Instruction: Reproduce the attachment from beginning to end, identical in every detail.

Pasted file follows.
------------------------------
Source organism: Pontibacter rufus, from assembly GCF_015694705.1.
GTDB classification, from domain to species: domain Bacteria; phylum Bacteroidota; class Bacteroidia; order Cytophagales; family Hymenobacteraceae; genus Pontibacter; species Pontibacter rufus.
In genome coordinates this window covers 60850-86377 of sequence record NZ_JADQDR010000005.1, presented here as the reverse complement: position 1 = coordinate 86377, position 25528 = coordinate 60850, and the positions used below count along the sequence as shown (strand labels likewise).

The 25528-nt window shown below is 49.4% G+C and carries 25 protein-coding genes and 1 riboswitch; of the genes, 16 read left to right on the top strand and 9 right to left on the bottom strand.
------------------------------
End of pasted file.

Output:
Source organism: Pontibacter rufus, from assembly GCF_015694705.1.
GTDB classification, from domain to species: domain Bacteria; phylum Bacteroidota; class Bacteroidia; order Cytophagales; family Hymenobacteraceae; genus Pontibacter; species Pontibacter rufus.
In genome coordinates this window covers 60850-86377 of sequence record NZ_JADQDR010000005.1, presented here as the reverse complement: position 1 = coordinate 86377, position 25528 = coordinate 60850, and the positions used below count along the sequence as shown (strand labels likewise).

The 25528-nt window shown below is 49.4% G+C and carries 25 protein-coding genes and 1 riboswitch; of the genes, 16 read left to right on the top strand and 9 right to left on the bottom strand.